A classified National Security Agency (NSA) map leaked by whistleblower Edward Snowden confirms that four Australian intelligence facilities are directly involved in the NSA’s electronic spying operations in the United States and around the world.
The map published by American journalist Glenn Greenwald in collaboration with the Brazilian newspaper O Globo has revealed the locations of dozens of facilities in the US and its close allies that are involved in systematically intercepting and storing huge amounts of telecommunications and Internet data.
The four Australian sites are the US Australian Joint Defence Facility at Pine Gap near Alice Springs, and three Australian Defence Signals Directorate (DSD) facilities—the Shoal Bay Receiving Station near Darwin, the Australian Defence Satellite Communications Station at Geraldton in Western Australia, and the naval communications station HMAS Harman outside Canberra.
These sites, along with others on every continent, contribute data to an NSA program code-named X-Keyscore, which collects electronic data, separates it into streams of phone numbers, email addresses, log-ins and user activity for storage in massive data banks. The Government Security Communications Bureau facility at Waihopai in New Zealand is also part of the NSA collection system.
An article in the Age on Monday by Philip Dorling, a journalist with knowledge of Australian intelligence, explained that the X-Keyscore data is “shunted off to various ‘production lines’ that deal with specific issues and the exploitation of different data types for analysis—variously code-named Nucleon (voice), Pinwale (video), Mainway (call records) and Marina (internet records).”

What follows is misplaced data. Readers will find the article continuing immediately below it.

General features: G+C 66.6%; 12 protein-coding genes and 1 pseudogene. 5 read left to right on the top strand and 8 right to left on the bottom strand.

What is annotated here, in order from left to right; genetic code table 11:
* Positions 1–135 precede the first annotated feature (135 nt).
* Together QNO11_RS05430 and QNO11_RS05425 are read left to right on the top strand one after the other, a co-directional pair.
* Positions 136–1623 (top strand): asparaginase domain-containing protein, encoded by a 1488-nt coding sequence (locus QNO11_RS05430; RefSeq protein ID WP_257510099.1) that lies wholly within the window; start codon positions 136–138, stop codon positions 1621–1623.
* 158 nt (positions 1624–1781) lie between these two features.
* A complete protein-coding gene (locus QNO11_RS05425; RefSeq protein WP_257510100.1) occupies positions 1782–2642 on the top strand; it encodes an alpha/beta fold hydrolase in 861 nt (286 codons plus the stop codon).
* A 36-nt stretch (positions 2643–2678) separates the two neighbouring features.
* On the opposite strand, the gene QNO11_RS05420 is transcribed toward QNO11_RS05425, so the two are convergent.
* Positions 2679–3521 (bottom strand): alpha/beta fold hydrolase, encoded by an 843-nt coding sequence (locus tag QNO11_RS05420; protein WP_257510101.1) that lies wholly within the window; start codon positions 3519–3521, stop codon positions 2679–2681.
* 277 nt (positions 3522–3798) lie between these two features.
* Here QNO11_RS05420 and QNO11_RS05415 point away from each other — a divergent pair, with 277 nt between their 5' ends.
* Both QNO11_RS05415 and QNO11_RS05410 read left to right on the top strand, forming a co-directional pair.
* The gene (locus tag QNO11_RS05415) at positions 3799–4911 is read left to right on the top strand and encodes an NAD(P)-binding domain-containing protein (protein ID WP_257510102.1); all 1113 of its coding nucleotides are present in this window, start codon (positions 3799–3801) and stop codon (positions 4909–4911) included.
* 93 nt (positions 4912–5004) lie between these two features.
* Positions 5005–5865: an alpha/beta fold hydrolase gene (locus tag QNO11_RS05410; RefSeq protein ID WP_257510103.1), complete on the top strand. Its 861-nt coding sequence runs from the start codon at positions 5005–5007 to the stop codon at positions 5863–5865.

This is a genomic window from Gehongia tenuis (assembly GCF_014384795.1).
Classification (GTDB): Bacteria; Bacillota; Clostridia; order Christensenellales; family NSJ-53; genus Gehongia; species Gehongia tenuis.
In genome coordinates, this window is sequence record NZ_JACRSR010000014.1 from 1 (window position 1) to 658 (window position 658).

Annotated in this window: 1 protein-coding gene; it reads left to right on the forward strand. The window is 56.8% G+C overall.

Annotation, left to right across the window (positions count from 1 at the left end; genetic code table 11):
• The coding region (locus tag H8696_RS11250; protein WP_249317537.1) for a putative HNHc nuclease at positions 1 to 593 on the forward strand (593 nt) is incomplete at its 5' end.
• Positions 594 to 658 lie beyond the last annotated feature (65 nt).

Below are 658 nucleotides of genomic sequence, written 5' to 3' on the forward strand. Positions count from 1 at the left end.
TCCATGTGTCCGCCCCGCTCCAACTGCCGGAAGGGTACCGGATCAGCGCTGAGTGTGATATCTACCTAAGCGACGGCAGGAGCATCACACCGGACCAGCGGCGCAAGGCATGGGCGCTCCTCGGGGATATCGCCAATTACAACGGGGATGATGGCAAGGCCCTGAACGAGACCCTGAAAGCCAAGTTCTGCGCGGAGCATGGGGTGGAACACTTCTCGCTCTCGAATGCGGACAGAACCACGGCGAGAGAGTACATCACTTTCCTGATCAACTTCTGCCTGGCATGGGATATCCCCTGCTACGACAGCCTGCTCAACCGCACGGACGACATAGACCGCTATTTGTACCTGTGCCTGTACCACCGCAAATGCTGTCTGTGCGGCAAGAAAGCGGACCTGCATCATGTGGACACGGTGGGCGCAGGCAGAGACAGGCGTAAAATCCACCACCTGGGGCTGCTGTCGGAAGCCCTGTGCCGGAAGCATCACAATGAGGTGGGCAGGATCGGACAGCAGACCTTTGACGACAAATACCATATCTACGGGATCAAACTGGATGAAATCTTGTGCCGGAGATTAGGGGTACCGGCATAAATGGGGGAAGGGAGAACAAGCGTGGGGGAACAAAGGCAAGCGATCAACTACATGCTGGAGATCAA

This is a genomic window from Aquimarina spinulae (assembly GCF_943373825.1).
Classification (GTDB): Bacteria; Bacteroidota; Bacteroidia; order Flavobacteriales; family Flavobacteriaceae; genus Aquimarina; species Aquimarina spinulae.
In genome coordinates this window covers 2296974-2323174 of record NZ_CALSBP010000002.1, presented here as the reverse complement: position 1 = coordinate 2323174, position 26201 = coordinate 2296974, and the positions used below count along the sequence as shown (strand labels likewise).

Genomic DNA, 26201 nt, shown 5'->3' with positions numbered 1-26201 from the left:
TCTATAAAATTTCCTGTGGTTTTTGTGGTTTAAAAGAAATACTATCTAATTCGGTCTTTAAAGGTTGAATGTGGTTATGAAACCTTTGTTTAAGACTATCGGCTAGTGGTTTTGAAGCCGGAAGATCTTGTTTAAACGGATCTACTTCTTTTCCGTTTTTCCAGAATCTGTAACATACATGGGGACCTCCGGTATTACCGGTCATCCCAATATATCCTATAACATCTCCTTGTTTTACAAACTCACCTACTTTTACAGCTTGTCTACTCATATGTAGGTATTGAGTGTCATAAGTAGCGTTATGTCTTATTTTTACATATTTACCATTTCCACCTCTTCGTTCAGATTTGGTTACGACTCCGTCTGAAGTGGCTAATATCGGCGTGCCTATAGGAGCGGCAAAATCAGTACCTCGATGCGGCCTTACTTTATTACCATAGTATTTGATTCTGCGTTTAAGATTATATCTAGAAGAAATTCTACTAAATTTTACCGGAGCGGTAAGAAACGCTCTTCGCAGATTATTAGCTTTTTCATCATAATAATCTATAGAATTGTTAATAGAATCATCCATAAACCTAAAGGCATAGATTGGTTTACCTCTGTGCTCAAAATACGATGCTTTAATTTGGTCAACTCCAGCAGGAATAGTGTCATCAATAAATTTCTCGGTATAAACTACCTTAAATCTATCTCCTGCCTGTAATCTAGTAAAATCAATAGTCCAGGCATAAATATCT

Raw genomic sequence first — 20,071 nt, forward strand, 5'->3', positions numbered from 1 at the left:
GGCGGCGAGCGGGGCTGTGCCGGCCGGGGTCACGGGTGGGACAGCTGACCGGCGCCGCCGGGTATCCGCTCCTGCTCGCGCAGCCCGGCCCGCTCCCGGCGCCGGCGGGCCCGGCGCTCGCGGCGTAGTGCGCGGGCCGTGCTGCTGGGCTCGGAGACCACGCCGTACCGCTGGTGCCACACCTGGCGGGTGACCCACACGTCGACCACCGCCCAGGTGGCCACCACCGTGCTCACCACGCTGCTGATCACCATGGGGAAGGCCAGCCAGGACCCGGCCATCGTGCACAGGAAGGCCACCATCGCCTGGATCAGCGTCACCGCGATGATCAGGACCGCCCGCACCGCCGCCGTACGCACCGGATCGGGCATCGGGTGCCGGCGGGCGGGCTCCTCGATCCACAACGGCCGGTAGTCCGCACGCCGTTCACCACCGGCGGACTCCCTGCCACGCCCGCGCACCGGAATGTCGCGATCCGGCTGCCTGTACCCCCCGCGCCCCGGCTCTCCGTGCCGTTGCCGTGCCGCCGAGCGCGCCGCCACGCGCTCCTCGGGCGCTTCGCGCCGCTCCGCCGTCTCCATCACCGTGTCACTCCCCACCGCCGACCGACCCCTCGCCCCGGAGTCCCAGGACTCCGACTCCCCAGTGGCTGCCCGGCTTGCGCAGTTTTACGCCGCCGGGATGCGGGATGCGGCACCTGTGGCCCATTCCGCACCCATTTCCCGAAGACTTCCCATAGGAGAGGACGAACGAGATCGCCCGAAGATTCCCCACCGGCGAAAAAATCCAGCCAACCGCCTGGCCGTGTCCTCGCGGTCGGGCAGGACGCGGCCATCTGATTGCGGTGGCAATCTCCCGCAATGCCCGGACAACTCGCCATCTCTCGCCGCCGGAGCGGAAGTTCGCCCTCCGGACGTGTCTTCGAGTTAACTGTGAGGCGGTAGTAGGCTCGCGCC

The fact that Australian facilities have closely collaborated with the US in electronic spying is not new. New Zealand and Australia are part of the US-led “Five Eyes” intelligence alliance, formed in the late 1940s to monitor electronic communications internationally. Sometime later, the five countries ran a joint program known as Echelon, to intercept, store and analyse satellite, microwave and trunk-line communications.
The vast expansion of the Internet in the 1990s, however, raised the need for sophisticated new methods to plug into the fibre-optic cables carrying the data. The NSA map demonstrates for the first time that Australian facilities are intimately involved in this process. Moreover, as part of the “Five Eyes” network, Australian intelligence agencies have high-level access to the NSA data, including on Australian citizens.
An interview with Snowden published by the German magazine Der Spiegel on Monday raises further questions about the data-gathering activities of Australian intelligence agencies.
Snowden explained: “In some cases, the so-called Five-Eye partners go beyond what the NSA itself does. For instance, the UK’s General Communications Headquarters (GCHQ) has a system called TEMPORA. TEMPORA is the signals intelligence community’s first ‘full-take’ Internet buffer that doesn’t care about content type and pays only marginal attention to the Human Rights Act... ‘Full take’ means it doesn’t miss anything, and ingests the entirety of each circuit’s capacity.”